On one hand it’s generally accepted that it’s a finite resource, if you try to exert too much of it you eventually run out and the best way to get more is to exercise it with gradually stronger challenges like a muscle.

On another hand some research would suggest that effect is largely a result of how we perceive things. That would mean the best way to get more willpower is to firmly believe you’ve got more.

What both of these ideas have in common is that they view willpower as the ability to do something in the moment contrary to your innate desires. You want to eat that entire pint of ice cream, but you know it’ll put you over your calorie target for the day so you exert your willpower to not eat it. You want to screw around on Facebook or Reddit instead of getting to work, so you exert your willpower to force yourself to be productive, etc.

This is the common perception of what willpower means, if someone gives in to their momentary desires they’d say they lack the will to resist the temptation.

I think there’s a better way to look at it though. Rather than seeing that as a lack of will, it’s more a lack of obedience.

Willful or Obedient?

As an easy example of what I mean, I’ll use someone who smokes. Let’s call him John.

John, as noted, smokes cigarettes. John would also like to quit. He tells himself he has made the decision to quit, but then a few days later lights up a cigarette and starts smoking. If asked why he’s smoking even though he said he quit, John would attribute this akratic behavior to him not having the will to resist the urge to smoke.

Is that really the case though?

I would argue that it’s John’s will that causes him to smoke at that moment. In this sense your will is that which manifests your desires in the moment. John desired a cigarette and was willful enough to bring that desire to fruition.

So if will is the force that manifests your current desires, why does John’s will cause him to smoke? Isn’t it his desire to quit smoking?

No, actually. At least not in the moment, it’s the desire of his past self to quit smoking. Even then, technically past John didn’t even make a decision to quit smoking, but rather just had an idea that he’d like to quit. What’s the difference?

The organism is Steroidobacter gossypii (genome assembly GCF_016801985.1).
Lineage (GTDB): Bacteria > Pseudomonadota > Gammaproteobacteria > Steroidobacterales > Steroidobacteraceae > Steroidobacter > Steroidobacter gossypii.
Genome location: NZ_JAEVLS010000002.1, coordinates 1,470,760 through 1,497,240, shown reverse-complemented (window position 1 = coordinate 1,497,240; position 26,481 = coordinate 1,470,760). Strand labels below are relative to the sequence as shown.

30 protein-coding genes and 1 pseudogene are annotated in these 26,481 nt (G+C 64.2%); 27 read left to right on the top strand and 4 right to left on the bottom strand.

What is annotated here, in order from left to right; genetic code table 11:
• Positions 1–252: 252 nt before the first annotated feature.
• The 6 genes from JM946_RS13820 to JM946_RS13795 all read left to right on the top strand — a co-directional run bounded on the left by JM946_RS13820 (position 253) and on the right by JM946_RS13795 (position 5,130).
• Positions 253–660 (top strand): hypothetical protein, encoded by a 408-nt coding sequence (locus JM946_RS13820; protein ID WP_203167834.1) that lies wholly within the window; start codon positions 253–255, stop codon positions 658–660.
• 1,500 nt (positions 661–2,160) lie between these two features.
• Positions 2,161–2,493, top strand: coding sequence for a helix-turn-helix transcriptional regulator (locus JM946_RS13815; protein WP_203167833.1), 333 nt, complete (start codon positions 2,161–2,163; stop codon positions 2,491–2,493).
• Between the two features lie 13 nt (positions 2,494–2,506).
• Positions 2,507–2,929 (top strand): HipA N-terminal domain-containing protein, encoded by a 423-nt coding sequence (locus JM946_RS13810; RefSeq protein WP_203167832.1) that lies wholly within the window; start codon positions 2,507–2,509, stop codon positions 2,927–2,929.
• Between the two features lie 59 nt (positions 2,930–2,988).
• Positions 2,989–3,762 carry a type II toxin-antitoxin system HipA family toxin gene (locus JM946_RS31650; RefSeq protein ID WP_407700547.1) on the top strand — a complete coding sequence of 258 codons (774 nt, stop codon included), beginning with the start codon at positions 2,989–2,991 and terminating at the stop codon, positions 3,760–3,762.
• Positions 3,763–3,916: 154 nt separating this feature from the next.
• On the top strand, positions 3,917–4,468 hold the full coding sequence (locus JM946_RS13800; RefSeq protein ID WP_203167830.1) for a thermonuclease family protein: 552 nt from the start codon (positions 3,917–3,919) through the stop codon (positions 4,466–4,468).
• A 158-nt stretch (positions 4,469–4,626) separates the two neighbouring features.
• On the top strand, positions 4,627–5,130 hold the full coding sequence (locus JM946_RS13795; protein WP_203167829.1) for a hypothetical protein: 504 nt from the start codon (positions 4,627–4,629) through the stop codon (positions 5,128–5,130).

A decision is defined by action, whereas an idea doesn’t require any. Past John declared that he was going to quit smoking, but didn’t actually take any action at the time. That means he just had an idea about quitting smoking, he left the decision – the action to be taken – up to future John.

Eventually we arrive at John right now who must make a decision, does he bow to the will of past John and refuse to smoke, or does he follow his own will and have a cigarette?

Imagine for a second that rather than John deciding he shouldn’t smoke anymore someone else, his wife for instance, told him to quit. Later that day John finds that he wants to have a cigarette, clearly in this scenario if he has one he’s expressing his own will and if he doesn’t he’s being obedient to the will of his wife.

What then is the difference between that and the struggle between past John and current John?

The issue isn’t that he lacks the will to overcome his desires, it’s that he lacks the discipline to remain obedient to the will of his past self. It’s much harder to see this in decisions we make ourselves, because in general we consider our past selves and our current selves to be a single entity.

In the end, there is no appreciable difference between past John telling current John not so smoke and John’s wife telling John not to smoke. In either case John must either obey and not smoke, or exercise his own will and have a cigarette.

Becoming Disciplined

So if this is the case, shouldn’t we be able to find a model somewhere of people who are more able than most to complete a plan they made in the past irrespective of any desires they have in the present?

As it turns out, we do have an excellent model of this – the military.

People who have gone through military training are often held up as an example of people who have a great deal of self-control, discipline and, in the traditional sense, willpower. They’re considered more able than the common person to accomplish something the set out to do.